The Co-operative Group has sold off its final 1% stake in the Co-op Bank, meaning it no longer has any investment in the business.
The news was included in the Group’s interim results, which also revealed that the company’s profits had dropped as a result of a poor performance by its Insurance arm.
The Co-op Group encompasses five businesses: Co-op Food, Co-op Insurance, Co-op Electrical, Co-op Legal Services and Co-op Funeralcare.
The Co-op Bank was previously also entirely owned by the Group, but was spun off after a black hole in the lender’s balance sheet forced it to seek outside investment.
Video: June 2017: Co-op boss explains bank stake write-off
The bank again put itself up for sale in February of this year amid concerns it did not hold enough capital to survive another financial crisis.
It agreed a £700m rescue deal with US hedge fund investors in June that allowed it to continue as a standalone business, but saw the parent group’s stake reduced from 20% to just 1%.
No details were provided regarding who has acquired the remaining shares in the bank, but the Co-op Group raised around £5m from the sale.
Image: The Group’s food business reported its 14th consecutive quarter of sales growth
Elsewhere in the report the Co-operative Group revealed that its underlying profit before tax had plummeted by 48% in the first half of the year, mostly due to a £12m drop in profits in the Group’s Insurance business.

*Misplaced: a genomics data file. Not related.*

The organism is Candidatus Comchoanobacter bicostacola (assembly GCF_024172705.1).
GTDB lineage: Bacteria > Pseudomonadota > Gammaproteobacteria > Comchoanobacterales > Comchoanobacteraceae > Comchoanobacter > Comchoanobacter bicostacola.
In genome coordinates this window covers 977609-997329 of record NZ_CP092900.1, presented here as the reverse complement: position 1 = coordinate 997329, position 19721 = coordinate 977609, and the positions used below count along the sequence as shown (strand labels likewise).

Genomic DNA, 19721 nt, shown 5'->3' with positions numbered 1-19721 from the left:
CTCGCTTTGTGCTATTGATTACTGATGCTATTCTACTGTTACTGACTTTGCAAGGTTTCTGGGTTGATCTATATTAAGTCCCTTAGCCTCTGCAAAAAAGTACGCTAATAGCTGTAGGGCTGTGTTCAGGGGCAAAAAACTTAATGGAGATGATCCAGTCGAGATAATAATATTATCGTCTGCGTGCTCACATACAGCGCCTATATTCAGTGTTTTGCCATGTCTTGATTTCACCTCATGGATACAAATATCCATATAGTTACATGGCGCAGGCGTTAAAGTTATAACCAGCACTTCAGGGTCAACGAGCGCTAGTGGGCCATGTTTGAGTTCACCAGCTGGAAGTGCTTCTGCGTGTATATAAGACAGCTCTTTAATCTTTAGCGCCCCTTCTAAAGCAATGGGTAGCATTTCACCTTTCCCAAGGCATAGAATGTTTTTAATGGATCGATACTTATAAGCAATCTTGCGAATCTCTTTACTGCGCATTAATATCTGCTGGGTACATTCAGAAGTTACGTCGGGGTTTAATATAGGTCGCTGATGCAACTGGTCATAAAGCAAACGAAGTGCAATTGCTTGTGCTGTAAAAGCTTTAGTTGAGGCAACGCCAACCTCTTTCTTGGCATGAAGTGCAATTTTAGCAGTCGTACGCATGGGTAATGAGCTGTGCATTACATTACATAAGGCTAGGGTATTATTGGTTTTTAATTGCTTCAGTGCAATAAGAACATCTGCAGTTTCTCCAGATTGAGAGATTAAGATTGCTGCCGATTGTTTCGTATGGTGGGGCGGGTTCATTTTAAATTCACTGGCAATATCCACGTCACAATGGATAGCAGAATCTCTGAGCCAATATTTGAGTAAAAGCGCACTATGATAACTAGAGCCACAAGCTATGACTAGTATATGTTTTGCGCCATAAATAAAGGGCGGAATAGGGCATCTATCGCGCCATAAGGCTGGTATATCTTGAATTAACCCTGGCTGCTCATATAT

When one-off items such as the sale of the Co-op Bank shares are taken into account the profit before tax rose by 47% compared to the same period last year.
The Co-op also noted that revenues in its funeral care business had risen, mostly driven by the increased popularity of its low-cost ‘Simple Funeral’ offer.
The ‘Simple’ option affords families a no-frills experience and includes transport and care of the deceased as well as arrangements for a burial service, but does not cover embalming of the body or allow the family to choose the time or date of the funeral.
The Group’s food arm reported sales of £3.47bn, broadly in line with the first half of 2016, with like-for-like sales rising by 3.5%.